laosramblingstravel

slow-boating

Perhaps you’ve noticed, or maybe I’ve mentioned it, but I’m just not so good at doing nothing. Don’t get me wrong, I can sit around the table with a glass of wine and good friends for as long as anyone, but I’m horrible at sunbathing and there’s very little on tv that can keep my interest for long. The only time I’m still is when I am reading a novel and even then I’ve been told that my hands and feet are always unconsciously moving. So the two-day slow-boat trip down the Mekong seemed like a perfect way to practice my “nothing” skills! The boat takes off from Luang Prabang, makes an overnight stop in Pak Beng and then at the end of the second day stops in Houay Xai at the Thai/Lao border. Eight hours both days. On the water. No lunch breaks. One toilet!

So day one, and our 8:30 departure time gets slowly stretched out to 9:00ish. Once we’re off, the first fifteen minutes are magical. The shoreline, the jungle, the temples, the other boats- all simply enchanting. Soon enough the sun broke out from behind the clouds and made its presence known on my side of the boat. I quickly retreated into the shade and into my current book. After a couple hours of reading and peeking out from behind the curtain I stretched and checked my watch. 10:05! What? Impossible! It had been less than an hour! I broke off a chunk of wheat bread and a wedge of always-reliable, foil-wrapped laughing cow cheese for lunch.

A whole ten minutes later, the food was eaten and I decided it was time to attack this nothing thing head on. I applied sunblock, pulled back the curtain, made myself as comfortable as possible  on my wooden bench and prepared to let the hours slip by with the scenery. Vegetable gardens perched on impossibly steep slopes, terraced in mini-steps right down to the waters edge. Distinct rock outcroppings covered in lush jungle. Narrow wooden boats alternatively whizzing by and slowly rowing by. Old fishermen tossing out their nets as (I imagine to myself) they have for centuries. Small children playing in the water and enthusiastically waving as we pass by. Water buffalo bathing in the river or casually grazing on the lush vegetation. Huge unbroken sections of varying shades of green jungle. A picture here, a picture there and pretty soon my stomach was telling me it was lunch time. It was already a bit past noon! I wasn’t doing half bad at this nothing thing.

A couple more chunks of wheat bread and some scoops of peanut butter and lunch was over too soon. I returned to my trashy, yet compelling, novel and the hours quickly slipped by. As the sun went down we started making stops in tiny villages. Whiole families were waiting at the “port” (really just a random spot on the rocks) to help their returned loved ones lug supplies and gifts from the big city (Luang Prabang: population 26,000) ashore. A Luna bar, a couple hundred pages and a gingersnap later and Pak Beng was in sight: our stopover for the evening.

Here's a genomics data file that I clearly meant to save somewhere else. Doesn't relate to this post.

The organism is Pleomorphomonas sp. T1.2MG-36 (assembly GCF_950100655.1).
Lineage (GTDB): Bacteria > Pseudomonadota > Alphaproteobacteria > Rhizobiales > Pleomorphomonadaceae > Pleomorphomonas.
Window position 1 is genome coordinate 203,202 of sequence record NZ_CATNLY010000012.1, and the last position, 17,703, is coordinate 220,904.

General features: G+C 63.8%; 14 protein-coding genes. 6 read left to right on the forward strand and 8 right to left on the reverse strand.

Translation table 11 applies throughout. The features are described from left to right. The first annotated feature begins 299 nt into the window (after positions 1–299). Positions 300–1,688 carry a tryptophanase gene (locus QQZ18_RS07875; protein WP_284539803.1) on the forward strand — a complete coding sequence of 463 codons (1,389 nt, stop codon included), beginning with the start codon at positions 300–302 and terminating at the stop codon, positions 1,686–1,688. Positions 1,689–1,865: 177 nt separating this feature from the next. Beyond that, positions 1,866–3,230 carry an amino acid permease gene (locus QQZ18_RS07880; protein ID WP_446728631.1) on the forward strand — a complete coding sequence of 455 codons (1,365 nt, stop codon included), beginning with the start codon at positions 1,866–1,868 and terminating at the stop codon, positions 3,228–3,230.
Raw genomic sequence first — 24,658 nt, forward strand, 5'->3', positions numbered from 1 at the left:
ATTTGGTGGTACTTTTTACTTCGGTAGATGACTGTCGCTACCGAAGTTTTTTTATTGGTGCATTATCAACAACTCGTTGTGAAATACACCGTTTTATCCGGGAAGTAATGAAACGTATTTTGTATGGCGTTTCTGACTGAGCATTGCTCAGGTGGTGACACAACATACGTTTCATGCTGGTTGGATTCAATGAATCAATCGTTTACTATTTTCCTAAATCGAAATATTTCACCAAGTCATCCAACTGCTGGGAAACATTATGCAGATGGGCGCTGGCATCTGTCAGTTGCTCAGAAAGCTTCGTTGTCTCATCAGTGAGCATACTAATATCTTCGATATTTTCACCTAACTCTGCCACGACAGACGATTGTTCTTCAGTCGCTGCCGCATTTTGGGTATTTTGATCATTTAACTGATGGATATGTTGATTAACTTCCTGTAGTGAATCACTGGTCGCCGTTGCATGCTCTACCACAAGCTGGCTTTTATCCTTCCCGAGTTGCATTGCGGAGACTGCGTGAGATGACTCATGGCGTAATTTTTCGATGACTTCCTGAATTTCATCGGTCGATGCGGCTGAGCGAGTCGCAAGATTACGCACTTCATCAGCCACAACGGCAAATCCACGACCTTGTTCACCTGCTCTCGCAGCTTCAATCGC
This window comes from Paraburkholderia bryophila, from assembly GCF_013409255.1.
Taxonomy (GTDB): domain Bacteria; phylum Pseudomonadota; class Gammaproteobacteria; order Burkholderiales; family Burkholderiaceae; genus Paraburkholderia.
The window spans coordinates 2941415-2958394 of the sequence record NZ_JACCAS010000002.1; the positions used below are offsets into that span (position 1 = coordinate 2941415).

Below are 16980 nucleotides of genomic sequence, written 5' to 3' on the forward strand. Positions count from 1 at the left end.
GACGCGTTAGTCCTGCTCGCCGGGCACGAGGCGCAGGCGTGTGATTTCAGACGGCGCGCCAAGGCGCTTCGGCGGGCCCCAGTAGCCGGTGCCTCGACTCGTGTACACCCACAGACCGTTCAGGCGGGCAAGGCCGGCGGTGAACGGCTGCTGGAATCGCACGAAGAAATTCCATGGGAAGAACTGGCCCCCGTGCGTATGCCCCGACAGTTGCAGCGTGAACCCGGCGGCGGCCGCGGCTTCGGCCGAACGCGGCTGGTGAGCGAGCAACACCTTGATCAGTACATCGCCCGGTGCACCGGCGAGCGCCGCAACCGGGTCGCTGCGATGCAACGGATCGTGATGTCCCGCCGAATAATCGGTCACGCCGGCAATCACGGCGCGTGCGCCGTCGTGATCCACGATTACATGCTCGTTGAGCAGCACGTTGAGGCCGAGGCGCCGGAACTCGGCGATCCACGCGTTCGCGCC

Struggling to walk straight on land I dropped my backpack at the first clean en-suite room- a bargian at 50,000 kip. Surprised that the town wasn’t taking full advantage of their captive audience, I assumed they made up for it  with outrageous prices in the resturaunts. After stretching my legs by making a complete tour of this one-lane town, I settled on the one indian food place in town. Completely reasonably priced! What was wrong with these people? Why weren’t they price gouging us? As I slowly filled up on palak paneer and chipati I gazed out on the Mekong, still flowing slowly by. I resolved to do less the second day. Since I only had 100 pages left of my book, it was going to happen anyway! 

The town generators shut off at 10:00, so my morning wake up with te sun was natural and refreshing. With some horrible coffee and a big bowl of fruit in my stomach, I headed down to the boat to settle in for day 2. Thirty whole minutes later I was done with my book and facing the rest of the day with literally nothing to do. I fussed around with my Lonely Planet, reading the history, environment and food sections and re-read the info about the next towns I was visiting. I listened to a little music, had an early lunch and it was barely 11:30. I took a walk around the boat and then I finally admitted defeat. I gave into the Mekong. 

I plugged in the music, propped my feet up and let the world roll by. Ben Folds, Better Than Ezra, Rilo Kiley, Missy Higgins… the albums kept coming and the hours slipped away. There were all the same scenes as yesterday- water buffalo, children, women bathing, men fishing- but today it was so much more. Today it wasn’t just a pleasant distraction on the way to my destination. Today it was life. It was everything. The river was a pool, a bathtub, the supermarket, the irrigation, the highway and the living room.

Before I knew it we were pulling into our border town; the only thing seperating us from Thailand was the Mekong. As I shouldered my backpack I daresay there was a twinge of regret to be ending my journey of “nothing” that turned out to be everything.

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